Long Walk to Freedom – a review

This is a big book, as in 700+ pages in paperback big. So I wasn’t expecting to finish it any time soon and was actually taking it pretty slowly, reading it in small chunks…

I read 500+ pages of it in one evening cause I couldn’t put the damn thing down!


This was gifted to me by the wonderful Kari from Kari-ng for books, and we both thought that I wouldn’t be starting or finishing it any time soon. But I was making good progress with War and Peace and I thought why not keep plodding my way through another big book reading sections at a time? So I did, I started doing that around November 2020. But in the beginning of March 2021 I read a few chapters during work. And then a few more just after work. And then when I looked up it was 11pm and I had finished the entire book!

If you couldn’t tell from the accidental 500 pages of reading, Mandela has a really accessible writing style that I personally really enjoyed. There were also, of course, so many interesting life events throughout this book that kept me interested. Seeing his young life and how as a young man he struggled to make a place for himself within an Apartheid world, and how this then developed into activism and fighting back against the oppression.

This was such an interesting read. I learnt so much about South Africa, about Mandela himself, and about how the rest of the world reacted to the oppression that was so blatant within South Africa. This is an incredible book and I’m so glad that I picked it up!

I did use CAWPILE on this book and got a rating, but the system isn’t designed for non-fiction books so take it with a grain of salt:

  • characters: 10
  • atmosphere: 8
  • writing: 9
  • plot: 9
  • logic: 9
  • enjoyment: 9

Totalling 9.00 meaning I rated this book 5*s! I know it’s a big one, and that bigger books can be intimidating, but I really do recommend giving this book a go. I promise it’s more readable than you think!

Highlight here for trigger warnings: violence against women and children, racial triggers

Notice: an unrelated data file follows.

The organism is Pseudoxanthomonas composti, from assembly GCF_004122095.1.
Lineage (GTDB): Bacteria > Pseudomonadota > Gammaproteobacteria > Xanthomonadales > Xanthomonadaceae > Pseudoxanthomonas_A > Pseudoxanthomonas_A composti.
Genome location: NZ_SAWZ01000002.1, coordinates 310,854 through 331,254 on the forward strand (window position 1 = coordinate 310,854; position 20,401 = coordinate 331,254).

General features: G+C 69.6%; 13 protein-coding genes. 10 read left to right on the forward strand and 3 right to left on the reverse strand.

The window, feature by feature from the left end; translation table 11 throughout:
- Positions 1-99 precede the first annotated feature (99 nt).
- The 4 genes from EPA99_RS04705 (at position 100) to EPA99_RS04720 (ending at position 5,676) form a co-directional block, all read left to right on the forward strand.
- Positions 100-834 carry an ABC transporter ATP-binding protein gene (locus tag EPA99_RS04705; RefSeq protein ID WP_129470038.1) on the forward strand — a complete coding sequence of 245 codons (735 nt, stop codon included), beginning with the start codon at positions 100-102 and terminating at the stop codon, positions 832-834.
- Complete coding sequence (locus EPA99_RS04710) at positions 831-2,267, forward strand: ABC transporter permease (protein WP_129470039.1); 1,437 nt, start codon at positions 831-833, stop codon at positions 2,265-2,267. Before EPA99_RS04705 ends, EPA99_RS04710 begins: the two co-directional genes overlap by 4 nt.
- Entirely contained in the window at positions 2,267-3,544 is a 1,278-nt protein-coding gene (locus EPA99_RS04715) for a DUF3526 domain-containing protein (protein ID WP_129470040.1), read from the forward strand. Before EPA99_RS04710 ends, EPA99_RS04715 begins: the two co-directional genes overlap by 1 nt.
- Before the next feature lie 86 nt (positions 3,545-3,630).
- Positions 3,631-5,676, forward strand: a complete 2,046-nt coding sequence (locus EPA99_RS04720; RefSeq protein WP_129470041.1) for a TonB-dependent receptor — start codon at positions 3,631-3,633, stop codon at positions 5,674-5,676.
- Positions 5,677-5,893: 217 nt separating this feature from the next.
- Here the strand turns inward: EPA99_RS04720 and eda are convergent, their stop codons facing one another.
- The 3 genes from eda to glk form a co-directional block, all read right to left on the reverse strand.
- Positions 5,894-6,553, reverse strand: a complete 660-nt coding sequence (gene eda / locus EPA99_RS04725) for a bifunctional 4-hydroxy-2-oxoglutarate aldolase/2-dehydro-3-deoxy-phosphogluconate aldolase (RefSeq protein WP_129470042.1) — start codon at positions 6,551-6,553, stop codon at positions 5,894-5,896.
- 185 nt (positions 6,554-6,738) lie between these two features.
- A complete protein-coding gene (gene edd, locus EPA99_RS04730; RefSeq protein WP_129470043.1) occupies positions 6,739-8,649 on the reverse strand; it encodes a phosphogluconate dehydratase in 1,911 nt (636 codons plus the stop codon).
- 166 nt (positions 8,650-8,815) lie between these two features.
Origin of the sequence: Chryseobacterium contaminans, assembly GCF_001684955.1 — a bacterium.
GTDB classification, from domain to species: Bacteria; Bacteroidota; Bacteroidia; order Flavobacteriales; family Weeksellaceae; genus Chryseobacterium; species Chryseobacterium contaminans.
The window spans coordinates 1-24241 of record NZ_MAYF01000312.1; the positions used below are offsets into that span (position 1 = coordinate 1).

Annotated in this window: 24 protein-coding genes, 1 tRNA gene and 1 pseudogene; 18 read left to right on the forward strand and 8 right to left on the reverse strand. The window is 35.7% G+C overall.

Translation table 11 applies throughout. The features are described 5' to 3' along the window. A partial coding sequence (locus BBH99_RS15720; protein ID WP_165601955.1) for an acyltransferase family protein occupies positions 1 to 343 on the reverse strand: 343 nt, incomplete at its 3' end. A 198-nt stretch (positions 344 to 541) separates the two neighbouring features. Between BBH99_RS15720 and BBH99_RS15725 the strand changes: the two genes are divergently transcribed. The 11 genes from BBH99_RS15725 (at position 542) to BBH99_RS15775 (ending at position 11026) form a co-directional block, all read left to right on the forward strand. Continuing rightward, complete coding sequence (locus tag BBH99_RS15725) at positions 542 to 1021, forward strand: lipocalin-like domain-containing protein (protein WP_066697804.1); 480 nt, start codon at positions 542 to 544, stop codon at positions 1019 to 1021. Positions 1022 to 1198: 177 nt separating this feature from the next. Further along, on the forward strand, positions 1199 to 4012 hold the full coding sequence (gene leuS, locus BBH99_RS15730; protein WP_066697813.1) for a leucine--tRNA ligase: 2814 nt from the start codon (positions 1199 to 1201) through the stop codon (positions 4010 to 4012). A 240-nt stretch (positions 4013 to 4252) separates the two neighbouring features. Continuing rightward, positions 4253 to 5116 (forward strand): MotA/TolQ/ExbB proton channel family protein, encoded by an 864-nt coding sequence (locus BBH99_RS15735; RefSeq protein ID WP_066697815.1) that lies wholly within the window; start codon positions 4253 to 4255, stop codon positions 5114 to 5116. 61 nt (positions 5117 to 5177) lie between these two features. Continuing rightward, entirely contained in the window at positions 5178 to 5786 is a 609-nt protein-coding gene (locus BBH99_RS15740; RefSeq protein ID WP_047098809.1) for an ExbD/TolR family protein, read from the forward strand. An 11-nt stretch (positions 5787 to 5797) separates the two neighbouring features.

I am so proud of myself and being able to say that I finished this book! It took me probably six months to get through, and it wasn’t the easiest of reads. It is quite a long book and as someone who isn’t good at physics, those sections of explanation took me a little longer to comprehend and therefore expanded the reading time and did make me take breaks from the book due to its intensity.

This book taught me so much about Einstein that I never would’ve known otherwise and goes into a lot of depth about his personal life and his childhood. The author speculates about details when clear evidence of Einstein’s thoughts isn’t known, but the speculations are made clear and they’re posed in a way to make you think about your own opinion of what was happening rather than being a closed statement.

I truthfully only picked up this book as my boyfriend bought it for himself and I really wanted to borrow it! I ended up taking so long to read it that I had to keep the copy for myself (and I also enjoyed it and definitely want a copy on my shelves) and I bought him a new one! 😂 The copy I was reading was all battered and bend from carrying it around for so long so I would’ve felt horrible about giving him it back in that condition!

Despite the fact that this book is really long and incredibly detailed, it is a very good read and I’d recommend it to anybody who has an interest in Einstein, or physics as a whole. I am a geographer (at least that’s what I am doing for my undergraduate!), although I do have an interest in science, however, I imagine most people of average intelligence will be able to read this book with minimal struggle even if science and physics isn’t your specific area of expertise.

Casati, hidden history


Thank you to NetGalley for an eCopy of this graphic novel in return for an unbiased review. I genuinely did not expect to enjoy this book as much as I did, I thought it’d be a little interesting 20-minute read that ended when I read the last page. It was a short read, and it was interesting, but it definitely did not end when I reached the last page. I had never heard of Casati before, and now I have she is definitely someone I want to learn more about. She is such an interesting character, and her life seems so surreal and ends so sadly that it is almost hard to believe this is a biography and not a work of fiction.

I really liked the artwork within the graphic novel, and the writing style was very immersive and enjoyable. I was genuinely sad when it finished. You may have never heard of Casati, or you may already be familiar with her, but either way, I definitely recommend picking this graphic novel up and giving it a read. Definitely something I’d like to own in person one day.